Domestically Global

The necessary skills to be a global leader seem to be a nonnegotiable in the future as the world continues to globalize and people of the world are forced to live in a global village where different cultures, customs, and ways of life must coexist (Mendenhall et al., 2008). The definition of a global leader is someone able to craft solutions by bringing together people and resources across national, cultural, and even organizational boundaries (Cabrera & Unruh, 2012). Unfortunately, this definition can be slightly misleading because it implies, whether intentionally or by the lens the reader uses, that global leadership happens away from one’s home country. This can be a dangerous misstep for leaders to make.

Global leaders are those with a vision that is inspired by a worldwide challenge that remains unsolved (Carbera & Unruh, 2012). Where the misconception appears is when the assumption is made that the worldwide challenge is distant from one’s own neighborhood, city and country. Domestic leadership may appear less globally minded because of the geographic assumptions placed on global leadership; however, because of globalization and the blending of cultures, global leadership can exist right across the street. Global leaders are open-minded individuals flexible in their thoughts and actions in order to work in various settings with a variety of people with an open mindset (McCall & Hollenbeck, 2002). This mindset does not just apply to a missions trip, a business trip, or an assignment of compassion in a third world country, rather, it comes into play whenever a leader encounters a setting unlike their own with a culture unlike their own. So, it would appear the greatest difference in leading globally or domestically would be geography.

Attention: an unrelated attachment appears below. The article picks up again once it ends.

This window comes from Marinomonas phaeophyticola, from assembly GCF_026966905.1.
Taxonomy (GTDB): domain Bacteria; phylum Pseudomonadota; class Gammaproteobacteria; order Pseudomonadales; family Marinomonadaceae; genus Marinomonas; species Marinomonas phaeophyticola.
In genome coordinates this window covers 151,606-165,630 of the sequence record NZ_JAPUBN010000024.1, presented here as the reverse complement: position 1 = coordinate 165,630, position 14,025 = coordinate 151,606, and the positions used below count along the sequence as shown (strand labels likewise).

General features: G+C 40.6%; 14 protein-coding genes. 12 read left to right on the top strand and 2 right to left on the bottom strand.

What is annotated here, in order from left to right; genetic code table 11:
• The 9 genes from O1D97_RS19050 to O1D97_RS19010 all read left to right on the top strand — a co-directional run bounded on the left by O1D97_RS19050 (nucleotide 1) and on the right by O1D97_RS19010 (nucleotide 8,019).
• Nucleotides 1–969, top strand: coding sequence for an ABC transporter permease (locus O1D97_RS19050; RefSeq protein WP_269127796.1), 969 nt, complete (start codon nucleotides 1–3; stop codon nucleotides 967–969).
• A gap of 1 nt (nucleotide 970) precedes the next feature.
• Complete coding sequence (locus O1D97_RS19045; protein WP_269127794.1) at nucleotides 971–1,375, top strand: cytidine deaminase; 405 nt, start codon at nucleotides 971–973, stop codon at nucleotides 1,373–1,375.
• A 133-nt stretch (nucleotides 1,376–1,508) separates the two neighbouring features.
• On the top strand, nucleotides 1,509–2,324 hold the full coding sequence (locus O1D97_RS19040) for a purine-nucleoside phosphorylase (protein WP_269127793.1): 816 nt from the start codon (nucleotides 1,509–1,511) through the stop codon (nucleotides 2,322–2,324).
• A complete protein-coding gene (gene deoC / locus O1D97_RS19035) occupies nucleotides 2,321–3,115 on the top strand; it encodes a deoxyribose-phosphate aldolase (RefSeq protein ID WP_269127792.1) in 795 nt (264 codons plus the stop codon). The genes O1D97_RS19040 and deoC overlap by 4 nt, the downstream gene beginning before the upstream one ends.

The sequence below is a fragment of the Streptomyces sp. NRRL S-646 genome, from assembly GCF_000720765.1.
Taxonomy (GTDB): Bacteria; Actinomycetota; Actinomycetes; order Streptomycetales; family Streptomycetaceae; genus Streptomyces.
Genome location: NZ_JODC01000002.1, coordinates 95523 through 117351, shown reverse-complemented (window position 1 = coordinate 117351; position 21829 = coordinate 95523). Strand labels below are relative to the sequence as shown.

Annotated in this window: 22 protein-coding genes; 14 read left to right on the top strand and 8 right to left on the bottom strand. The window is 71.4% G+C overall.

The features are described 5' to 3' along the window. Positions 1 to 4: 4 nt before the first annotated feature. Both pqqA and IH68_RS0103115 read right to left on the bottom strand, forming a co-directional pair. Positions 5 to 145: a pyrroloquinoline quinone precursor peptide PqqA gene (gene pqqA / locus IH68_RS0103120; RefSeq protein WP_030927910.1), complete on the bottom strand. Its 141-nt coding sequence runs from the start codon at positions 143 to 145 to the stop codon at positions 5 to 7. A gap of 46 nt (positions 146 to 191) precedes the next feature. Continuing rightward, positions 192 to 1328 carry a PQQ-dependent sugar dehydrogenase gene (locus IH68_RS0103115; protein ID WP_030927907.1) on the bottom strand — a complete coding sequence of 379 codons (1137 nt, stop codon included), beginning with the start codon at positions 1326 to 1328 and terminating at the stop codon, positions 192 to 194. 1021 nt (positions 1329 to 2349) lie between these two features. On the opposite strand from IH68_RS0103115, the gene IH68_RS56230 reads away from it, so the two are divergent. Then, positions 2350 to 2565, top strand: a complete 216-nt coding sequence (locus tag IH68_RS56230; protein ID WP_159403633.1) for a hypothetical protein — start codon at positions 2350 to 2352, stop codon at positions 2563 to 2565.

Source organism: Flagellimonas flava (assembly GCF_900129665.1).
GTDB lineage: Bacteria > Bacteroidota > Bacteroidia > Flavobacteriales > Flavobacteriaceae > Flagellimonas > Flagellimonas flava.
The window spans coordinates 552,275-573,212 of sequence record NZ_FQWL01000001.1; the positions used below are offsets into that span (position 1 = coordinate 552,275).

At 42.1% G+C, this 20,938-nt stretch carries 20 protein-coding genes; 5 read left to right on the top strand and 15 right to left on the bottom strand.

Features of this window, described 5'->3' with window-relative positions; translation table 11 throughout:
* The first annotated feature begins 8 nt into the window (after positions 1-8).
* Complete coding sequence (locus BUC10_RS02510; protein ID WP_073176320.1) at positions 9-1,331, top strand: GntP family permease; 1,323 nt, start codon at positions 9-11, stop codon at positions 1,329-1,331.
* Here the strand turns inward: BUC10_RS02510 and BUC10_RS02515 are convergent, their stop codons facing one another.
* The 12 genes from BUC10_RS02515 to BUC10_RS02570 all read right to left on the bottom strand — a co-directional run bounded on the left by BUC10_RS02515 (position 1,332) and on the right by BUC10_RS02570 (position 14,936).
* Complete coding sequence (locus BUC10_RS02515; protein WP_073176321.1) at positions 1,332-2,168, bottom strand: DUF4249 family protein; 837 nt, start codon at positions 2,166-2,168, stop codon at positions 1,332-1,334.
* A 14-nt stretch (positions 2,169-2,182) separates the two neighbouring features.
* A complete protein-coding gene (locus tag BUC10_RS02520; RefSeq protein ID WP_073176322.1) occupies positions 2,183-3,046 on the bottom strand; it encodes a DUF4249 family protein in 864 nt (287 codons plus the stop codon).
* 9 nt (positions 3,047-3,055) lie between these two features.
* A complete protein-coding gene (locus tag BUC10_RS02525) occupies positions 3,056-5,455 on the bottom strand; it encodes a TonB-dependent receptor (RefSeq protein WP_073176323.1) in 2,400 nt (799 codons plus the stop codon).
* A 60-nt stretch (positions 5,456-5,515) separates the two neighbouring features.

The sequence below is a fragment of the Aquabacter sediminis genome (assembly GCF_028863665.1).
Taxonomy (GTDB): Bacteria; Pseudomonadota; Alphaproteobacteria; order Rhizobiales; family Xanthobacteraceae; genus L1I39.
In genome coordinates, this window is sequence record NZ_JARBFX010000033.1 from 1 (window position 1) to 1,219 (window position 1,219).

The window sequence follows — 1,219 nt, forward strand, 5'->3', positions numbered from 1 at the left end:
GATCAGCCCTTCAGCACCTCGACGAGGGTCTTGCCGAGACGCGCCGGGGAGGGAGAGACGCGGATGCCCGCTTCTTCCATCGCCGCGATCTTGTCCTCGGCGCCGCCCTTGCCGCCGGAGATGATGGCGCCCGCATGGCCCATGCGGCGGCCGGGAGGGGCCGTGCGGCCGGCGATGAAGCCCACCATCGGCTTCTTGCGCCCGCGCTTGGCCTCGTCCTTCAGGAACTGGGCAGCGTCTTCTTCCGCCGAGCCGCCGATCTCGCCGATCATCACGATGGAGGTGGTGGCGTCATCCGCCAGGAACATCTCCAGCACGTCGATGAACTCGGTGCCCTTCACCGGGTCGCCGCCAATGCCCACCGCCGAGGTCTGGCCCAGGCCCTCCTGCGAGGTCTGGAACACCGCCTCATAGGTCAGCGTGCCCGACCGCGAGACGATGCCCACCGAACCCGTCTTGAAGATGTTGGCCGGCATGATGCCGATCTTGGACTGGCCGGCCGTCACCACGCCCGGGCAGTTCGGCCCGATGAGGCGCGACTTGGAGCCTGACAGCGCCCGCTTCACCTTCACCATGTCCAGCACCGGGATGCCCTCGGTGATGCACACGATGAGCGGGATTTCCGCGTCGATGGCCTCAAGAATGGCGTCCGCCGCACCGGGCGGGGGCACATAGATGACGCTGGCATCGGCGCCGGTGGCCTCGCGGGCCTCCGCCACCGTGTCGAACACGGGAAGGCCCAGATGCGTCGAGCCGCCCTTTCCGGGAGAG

How different does a people group need to be in order to engage in multicultural leadership?

References

Cabrera, A., & Unruh, G. (2012). Being global: how to think, act, and lead in a transformed world. Boston, Mass: Harvard Business Review Press.

McCall, M. W., & Hollenbeck, G. P. (2002). Developing Global Executives: the lessons of international experience. Boston: Harvard Business School Press.

Mendenhall, M. E., Osland, J., Bird, A., Oddou, G. R., & Maznevski, M. L. (2008). Global leadership: research, practice, and development. London ; New York: Routledge.


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